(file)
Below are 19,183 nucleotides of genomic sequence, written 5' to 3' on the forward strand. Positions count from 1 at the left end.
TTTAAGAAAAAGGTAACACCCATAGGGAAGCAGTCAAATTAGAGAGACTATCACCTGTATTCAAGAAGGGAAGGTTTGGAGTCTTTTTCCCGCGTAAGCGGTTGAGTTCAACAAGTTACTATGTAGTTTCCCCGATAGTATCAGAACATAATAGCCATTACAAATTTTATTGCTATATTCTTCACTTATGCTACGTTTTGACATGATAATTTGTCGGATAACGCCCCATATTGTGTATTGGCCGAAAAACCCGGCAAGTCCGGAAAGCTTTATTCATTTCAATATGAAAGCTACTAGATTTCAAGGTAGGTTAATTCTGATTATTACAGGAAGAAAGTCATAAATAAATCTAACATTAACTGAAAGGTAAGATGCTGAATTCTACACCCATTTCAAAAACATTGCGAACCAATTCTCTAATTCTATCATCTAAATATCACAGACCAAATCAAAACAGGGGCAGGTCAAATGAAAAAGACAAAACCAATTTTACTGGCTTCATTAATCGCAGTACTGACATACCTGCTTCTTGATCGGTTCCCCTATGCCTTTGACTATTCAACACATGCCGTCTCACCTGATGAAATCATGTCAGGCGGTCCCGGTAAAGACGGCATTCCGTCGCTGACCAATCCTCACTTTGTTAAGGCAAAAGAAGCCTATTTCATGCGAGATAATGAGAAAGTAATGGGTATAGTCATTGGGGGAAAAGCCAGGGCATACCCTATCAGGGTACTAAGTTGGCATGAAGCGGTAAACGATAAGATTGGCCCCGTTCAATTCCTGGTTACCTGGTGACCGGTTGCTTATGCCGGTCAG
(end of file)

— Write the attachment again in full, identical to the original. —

Below are 19,183 nucleotides of genomic sequence, written 5' to 3' on the forward strand. Positions count from 1 at the left end.
TTTAAGAAAAAGGTAACACCCATAGGGAAGCAGTCAAATTAGAGAGACTATCACCTGTATTCAAGAAGGGAAGGTTTGGAGTCTTTTTCCCGCGTAAGCGGTTGAGTTCAACAAGTTACTATGTAGTTTCCCCGATAGTATCAGAACATAATAGCCATTACAAATTTTATTGCTATATTCTTCACTTATGCTACGTTTTGACATGATAATTTGTCGGATAACGCCCCATATTGTGTATTGGCCGAAAAACCCGGCAAGTCCGGAAAGCTTTATTCATTTCAATATGAAAGCTACTAGATTTCAAGGTAGGTTAATTCTGATTATTACAGGAAGAAAGTCATAAATAAATCTAACATTAACTGAAAGGTAAGATGCTGAATTCTACACCCATTTCAAAAACATTGCGAACCAATTCTCTAATTCTATCATCTAAATATCACAGACCAAATCAAAACAGGGGCAGGTCAAATGAAAAAGACAAAACCAATTTTACTGGCTTCATTAATCGCAGTACTGACATACCTGCTTCTTGATCGGTTCCCCTATGCCTTTGACTATTCAACACATGCCGTCTCACCTGATGAAATCATGTCAGGCGGTCCCGGTAAAGACGGCATTCCGTCGCTGACCAATCCTCACTTTGTTAAGGCAAAAGAAGCCTATTTCATGCGAGATAATGAGAAAGTAATGGGTATAGTCATTGGGGGAAAAGCCAGGGCATACCCTATCAGGGTACTAAGTTGGCATGAAGCGGTAAACGATAAGATTGGCCCCGTTCAATTCCTGGTTACCTGGTGACCGGTTGCTTATGCCGGTCAG